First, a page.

My office has heard from hundreds of South Dakotans who are worried about the new health care law’s costs.  One family in White, S.D., said their premiums are going up 6.7 percent.  A Sioux Falls family is looking at a $2,000 per year increase.  A retired teacher in Sisseton said her premiums were jumping nearly $200 per month even though she was getting worse coverage than she had before.

I have joined the House of Representatives in passing a number of corrections to the law that I hope will offer relief to these families, but no matter how many fixes we try to pass, the existing law is built on a horribly cracked foundation that I don’t believe can be repaired.

We also can’t go back to how it used to be either.  Our health care system wasn’t working properly and as a result, costs for families and businesses were steadily increasing and the quality of care wasn’t where it could have been.

I’ve written a lot in the past about what I don’t like about the new system and why I support its repeal, but today, I want to talk about an alternative to the Affordable Care Act that I’m supporting.

I don’t believe any family should have to jeopardize their financial security because of a freak accident or an unpreventable illness, like cancer.  I also believe families should be able to choose a plan that works for them and that everyone should have access to an affordable health insurance plan.

Last October, I signed on as a co-sponsor to the American Health Care Reform Act.  I believe the legislation offers a better way forward for patients, workers, and families without increasing taxes or imposing mandates on anyone.  The bill does this in a number of ways.

First, the American Health Care Reform Act offers every taxpayer a standard deduction when they purchase health insurance.  These are benefits that companies already enjoy.  Individuals would get a $7,500 deduction on their taxes and families would get a $20,000 standard deduction.  I’m hopeful this would incentivize families to purchase insurance rather than mandate it as current law does.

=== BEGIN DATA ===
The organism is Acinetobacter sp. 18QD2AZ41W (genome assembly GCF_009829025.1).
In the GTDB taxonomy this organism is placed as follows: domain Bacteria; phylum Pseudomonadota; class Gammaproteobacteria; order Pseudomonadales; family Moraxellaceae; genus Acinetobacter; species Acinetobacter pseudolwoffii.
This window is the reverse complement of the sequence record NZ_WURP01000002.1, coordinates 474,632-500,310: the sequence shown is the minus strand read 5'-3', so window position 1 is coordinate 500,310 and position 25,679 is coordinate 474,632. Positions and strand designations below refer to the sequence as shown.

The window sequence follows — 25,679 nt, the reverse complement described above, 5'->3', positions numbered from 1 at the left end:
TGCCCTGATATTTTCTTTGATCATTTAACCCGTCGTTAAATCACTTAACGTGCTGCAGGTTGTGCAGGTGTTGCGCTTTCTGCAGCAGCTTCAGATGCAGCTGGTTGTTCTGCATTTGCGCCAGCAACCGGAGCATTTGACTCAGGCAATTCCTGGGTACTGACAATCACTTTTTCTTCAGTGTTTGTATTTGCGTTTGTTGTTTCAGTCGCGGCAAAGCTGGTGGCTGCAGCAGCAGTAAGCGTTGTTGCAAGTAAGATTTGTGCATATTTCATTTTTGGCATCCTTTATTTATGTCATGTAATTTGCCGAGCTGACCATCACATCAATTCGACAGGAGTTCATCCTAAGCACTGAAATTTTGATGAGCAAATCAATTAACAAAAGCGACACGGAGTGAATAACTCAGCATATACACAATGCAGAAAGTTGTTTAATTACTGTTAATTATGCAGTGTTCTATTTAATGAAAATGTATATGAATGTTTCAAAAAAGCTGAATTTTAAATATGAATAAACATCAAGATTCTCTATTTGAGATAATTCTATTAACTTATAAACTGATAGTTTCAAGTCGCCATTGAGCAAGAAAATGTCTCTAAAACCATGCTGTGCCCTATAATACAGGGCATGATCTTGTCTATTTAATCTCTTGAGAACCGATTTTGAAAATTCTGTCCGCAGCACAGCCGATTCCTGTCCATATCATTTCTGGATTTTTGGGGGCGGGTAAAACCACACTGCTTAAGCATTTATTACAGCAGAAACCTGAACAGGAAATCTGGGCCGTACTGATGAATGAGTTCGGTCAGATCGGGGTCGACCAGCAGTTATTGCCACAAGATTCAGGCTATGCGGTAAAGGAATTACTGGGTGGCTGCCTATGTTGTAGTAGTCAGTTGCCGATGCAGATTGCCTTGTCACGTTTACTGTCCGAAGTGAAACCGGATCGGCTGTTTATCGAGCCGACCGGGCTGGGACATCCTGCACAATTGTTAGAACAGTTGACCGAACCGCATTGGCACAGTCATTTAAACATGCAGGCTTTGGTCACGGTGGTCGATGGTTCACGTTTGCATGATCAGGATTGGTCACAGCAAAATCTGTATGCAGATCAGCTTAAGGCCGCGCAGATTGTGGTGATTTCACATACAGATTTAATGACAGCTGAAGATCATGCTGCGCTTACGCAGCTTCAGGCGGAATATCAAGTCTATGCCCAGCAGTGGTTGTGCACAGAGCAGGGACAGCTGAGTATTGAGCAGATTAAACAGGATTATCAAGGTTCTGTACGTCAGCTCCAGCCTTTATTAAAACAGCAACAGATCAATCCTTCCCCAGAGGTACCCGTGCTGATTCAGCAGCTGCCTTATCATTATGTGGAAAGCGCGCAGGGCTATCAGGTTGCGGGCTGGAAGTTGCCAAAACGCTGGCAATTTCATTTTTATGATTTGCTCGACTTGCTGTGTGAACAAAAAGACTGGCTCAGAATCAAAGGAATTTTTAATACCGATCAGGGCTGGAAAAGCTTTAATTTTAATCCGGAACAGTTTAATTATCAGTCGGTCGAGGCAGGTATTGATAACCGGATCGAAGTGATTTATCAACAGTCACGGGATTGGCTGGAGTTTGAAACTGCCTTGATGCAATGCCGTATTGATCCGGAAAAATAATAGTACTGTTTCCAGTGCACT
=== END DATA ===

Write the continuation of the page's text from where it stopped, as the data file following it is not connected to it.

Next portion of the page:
Last week, I met with business leaders in Brookings to talk about the Affordable Care Act’s impact on their employees and businesses.  We also discussed possible solutions.  One of the solutions brought up most frequently was the idea that companies and individuals should be able to purchase health insurance across state lines.  This bill allows for that.  I’m hopeful this will increase competition and therefore decrease premium costs.

Additionally, the legislation addresses the country’s medical liability crisis, which plays a significant role in escalating health care costs.  The bill caps non-economic damages and limits attorney’s fees to help bring down costs.

The American Health Care Reform Act also improves insurance portability protections for those who have pre-exiting conditions and fully repeals the Affordable Care Act so we can start with a clean slate when enacting these new provisions.

The Affordable Care Act was driven through the legislative process with input only from the leaders of a single political party.  That’s not the way we want to do it with the American Health Care Reform Act.  We want to move this bill toward passage through regular order, meaning Members of Congress from both sides of the aisle will be able to weigh in and offer amendments throughout the process. 

The existing law isn’t working.  The President alone has made about two dozen changes to the law to try to make it work, and seven of the bills that were passed in the House have become law to provide further relief.  It’s time to look for an alternative.  I believe the American Health Care Reform Act puts us on a path to a better way.

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